Freshwater farm plans to enhance sustainability of New Zealand wine

Photo courtesy New Zealand Winegrowers Inc., The Crossings

A new project will create an industry specific tool for New Zealand winegrowers to help them develop a customised freshwater farm plan for their vineyard or property.

Freshwater farm plans are being introduced across New Zealand to mitigate the impact of primary sector activity on the country’s freshwater ecosystems, and the new tool will help growers identify and manage risks and vulnerabilities from vineyard activities.

New Zealand Winegrowers announced the project, titled Project Raumatatiki, last week, and Dr Edwin Massey, general manager – sustainability New Zealand Winegrowers, said the project would assist growers in adhering to the new freshwater farm plan requirements.

“For almost 30 years our industry has operated a unique programme that now certifies over 96% of New Zealand vineyard area as sustainable. On a global stage we are proud to be widely recognised as world leaders in sustainable wine production.

“We are pleased to be working to find a pathway to integrate the new requirements into our existing Sustainable Winegrowing NZ (SWNZ) programme as much as possible. For our members, this will mean minimising costs and providing comprehensive support in navigating the regulations.

“We see this positively, as it offers an opportunity to further enhance our industry commitment to the environment through caring for our natural waterways and the supporting ecosystems.”

“I am pleased to announce that funding has been received from the Essential Freshwater Fund, which is administered by the Ministry for the Environment. This will support us with Project Raumatatiki including education and on-the-ground advice to our members,” said Dr Massey.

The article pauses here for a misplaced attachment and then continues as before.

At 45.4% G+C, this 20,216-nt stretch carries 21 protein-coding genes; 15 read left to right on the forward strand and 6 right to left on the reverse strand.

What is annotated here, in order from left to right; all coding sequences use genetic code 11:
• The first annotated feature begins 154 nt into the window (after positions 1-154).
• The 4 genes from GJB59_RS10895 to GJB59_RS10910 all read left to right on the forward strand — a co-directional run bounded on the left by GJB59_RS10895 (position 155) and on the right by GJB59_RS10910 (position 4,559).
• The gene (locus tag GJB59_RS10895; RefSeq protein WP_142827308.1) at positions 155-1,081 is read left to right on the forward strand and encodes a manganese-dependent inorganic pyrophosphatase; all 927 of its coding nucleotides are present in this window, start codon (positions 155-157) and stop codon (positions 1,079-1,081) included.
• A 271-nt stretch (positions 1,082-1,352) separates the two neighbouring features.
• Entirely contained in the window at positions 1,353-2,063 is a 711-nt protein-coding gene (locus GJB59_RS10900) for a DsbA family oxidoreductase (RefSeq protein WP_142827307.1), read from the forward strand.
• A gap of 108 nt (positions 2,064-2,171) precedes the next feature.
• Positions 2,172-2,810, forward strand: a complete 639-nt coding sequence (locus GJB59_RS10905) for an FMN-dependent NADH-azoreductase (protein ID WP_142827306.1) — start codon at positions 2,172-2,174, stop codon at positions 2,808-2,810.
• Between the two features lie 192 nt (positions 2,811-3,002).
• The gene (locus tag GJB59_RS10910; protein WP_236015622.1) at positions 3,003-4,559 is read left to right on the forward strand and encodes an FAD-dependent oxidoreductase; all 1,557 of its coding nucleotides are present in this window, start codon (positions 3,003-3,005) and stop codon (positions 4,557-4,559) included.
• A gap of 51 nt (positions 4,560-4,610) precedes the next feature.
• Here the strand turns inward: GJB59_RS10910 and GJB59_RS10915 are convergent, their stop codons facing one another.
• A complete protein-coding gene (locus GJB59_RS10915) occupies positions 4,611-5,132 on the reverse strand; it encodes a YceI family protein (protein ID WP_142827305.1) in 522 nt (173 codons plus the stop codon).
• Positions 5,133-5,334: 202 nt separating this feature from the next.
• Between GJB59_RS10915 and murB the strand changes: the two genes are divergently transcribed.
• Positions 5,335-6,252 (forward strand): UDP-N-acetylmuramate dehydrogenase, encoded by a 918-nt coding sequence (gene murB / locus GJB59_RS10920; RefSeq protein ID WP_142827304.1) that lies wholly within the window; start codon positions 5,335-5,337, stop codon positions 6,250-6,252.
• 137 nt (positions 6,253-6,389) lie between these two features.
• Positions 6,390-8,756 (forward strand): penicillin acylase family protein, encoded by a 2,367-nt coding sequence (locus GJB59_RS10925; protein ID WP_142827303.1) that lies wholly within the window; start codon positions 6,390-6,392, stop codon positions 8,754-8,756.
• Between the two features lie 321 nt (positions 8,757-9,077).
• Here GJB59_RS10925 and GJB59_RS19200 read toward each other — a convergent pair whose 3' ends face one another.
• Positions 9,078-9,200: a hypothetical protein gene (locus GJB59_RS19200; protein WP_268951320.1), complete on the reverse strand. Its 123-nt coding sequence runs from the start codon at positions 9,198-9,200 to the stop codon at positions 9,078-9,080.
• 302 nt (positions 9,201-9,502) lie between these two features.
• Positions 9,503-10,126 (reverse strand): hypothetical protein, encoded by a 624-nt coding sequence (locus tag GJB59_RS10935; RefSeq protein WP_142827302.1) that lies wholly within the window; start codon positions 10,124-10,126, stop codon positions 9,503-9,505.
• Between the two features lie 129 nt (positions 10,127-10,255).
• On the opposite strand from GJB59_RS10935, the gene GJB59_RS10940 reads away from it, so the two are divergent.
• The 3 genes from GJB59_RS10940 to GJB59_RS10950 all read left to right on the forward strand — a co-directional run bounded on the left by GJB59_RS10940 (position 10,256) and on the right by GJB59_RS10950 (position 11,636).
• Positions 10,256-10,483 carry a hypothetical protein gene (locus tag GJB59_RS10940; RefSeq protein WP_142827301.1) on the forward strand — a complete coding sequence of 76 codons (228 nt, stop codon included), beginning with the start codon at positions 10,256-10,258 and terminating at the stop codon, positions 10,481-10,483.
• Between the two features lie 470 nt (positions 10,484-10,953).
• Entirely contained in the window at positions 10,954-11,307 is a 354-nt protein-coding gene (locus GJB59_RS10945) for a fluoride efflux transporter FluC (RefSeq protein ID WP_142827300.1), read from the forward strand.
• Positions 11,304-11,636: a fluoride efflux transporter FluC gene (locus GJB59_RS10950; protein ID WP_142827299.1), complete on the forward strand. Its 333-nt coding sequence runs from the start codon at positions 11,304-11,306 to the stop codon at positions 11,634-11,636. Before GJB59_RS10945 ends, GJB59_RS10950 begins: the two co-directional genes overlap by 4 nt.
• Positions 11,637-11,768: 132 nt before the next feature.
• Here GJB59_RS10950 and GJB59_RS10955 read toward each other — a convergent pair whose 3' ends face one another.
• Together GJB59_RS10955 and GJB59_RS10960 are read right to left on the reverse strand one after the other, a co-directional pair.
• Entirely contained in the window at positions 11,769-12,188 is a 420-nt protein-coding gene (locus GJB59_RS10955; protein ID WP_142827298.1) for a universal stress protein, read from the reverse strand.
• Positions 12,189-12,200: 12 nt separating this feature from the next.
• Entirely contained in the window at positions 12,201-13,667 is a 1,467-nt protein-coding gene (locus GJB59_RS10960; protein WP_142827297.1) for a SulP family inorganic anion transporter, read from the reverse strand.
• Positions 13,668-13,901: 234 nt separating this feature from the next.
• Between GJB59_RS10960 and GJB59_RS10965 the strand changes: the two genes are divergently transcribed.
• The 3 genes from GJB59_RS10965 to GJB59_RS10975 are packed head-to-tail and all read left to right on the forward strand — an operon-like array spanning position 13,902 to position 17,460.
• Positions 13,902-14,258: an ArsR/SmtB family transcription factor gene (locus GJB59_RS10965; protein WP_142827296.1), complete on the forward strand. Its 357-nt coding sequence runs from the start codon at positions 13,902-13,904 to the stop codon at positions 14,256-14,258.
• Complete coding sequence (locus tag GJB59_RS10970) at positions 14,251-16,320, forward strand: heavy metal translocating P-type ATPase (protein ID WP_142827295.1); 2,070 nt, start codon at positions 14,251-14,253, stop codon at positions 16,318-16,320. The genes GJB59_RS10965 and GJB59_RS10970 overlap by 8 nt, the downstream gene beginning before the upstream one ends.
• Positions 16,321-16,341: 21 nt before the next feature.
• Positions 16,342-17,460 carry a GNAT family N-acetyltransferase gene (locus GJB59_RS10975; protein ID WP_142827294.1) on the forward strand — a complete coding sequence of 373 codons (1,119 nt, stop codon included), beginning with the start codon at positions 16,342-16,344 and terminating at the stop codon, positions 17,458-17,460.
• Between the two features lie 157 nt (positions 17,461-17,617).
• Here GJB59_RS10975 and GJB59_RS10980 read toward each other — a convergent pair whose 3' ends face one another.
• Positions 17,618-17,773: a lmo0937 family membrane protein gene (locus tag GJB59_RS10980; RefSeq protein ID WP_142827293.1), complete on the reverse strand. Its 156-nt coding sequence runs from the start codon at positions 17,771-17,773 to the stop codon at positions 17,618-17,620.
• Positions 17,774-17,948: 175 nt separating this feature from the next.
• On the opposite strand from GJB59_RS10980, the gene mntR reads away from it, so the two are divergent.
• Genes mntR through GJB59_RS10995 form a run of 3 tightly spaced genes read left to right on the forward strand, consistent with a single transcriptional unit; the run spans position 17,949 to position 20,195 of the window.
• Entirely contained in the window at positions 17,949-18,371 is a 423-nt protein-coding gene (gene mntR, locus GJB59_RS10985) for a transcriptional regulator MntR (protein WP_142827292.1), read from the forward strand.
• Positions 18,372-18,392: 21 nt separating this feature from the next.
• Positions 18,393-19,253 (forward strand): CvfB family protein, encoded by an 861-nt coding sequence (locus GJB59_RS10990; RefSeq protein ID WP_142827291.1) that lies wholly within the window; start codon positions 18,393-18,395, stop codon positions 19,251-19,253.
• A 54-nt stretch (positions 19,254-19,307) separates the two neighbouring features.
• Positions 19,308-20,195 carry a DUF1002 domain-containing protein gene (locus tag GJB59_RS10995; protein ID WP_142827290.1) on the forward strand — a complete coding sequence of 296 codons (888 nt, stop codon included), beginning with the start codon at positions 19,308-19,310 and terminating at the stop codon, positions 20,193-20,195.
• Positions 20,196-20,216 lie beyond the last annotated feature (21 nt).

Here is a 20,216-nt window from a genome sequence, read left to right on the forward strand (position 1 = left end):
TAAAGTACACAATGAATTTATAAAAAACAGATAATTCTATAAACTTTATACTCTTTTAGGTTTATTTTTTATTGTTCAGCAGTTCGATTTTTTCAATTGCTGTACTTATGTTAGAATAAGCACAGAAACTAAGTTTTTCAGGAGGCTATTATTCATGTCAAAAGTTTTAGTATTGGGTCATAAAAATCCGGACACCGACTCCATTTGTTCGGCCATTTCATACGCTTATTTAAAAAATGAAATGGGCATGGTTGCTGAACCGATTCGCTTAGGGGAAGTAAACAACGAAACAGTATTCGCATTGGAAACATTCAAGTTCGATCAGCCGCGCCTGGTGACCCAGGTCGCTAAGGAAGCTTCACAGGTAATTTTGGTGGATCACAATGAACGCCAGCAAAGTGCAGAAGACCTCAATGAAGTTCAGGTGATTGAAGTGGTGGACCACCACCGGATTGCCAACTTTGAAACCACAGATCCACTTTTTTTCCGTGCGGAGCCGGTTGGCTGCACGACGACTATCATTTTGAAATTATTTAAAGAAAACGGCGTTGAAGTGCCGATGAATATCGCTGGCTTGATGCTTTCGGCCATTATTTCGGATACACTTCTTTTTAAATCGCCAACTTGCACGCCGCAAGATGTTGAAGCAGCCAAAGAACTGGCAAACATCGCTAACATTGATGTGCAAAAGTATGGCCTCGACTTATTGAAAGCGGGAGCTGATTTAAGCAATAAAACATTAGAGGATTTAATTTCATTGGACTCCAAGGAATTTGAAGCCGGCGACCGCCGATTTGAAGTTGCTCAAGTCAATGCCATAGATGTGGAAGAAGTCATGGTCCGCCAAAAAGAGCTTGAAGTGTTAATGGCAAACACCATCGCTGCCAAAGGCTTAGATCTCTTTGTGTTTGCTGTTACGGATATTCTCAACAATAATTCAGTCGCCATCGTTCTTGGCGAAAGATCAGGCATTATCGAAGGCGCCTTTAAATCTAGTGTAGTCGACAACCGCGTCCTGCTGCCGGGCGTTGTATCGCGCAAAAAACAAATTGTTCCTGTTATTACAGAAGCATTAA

Project Raumatatiki will be led by Fabian Yukich, deputy chair – New Zealand Winegrowers, alongside representatives from three grapegrowing regions and central and local government to develop the project.

“We are taking a collective approach to achieve the best and most efficient outcome. Our industry prides itself on being collaborative, innovative, and forward thinking,” said Yukich.

“Working together on creating cleaner natural waterways is an evolutionary step for our industry and the SWNZ programme.”

Will Macdonald, Rangitāne o Wairau, who sits on the governance group, explained the significance behind the project’s name and its purpose.

“Through Project Raumatatiki we have an opportunity to embody rangatiratanga (leading the industry in this space), kaitiakitanga (positive change to sustaining natural resources) and kotahitanga (unity among the industry for a collective purpose).”

“The project name Raumatatiki derives from the kupu ‘raumatatiki’ which refers to unfailing and endless freshwater springs. Here, it acknowledges the importance of our water that has and will continue to sustain Aotearoa and the wine industry.”

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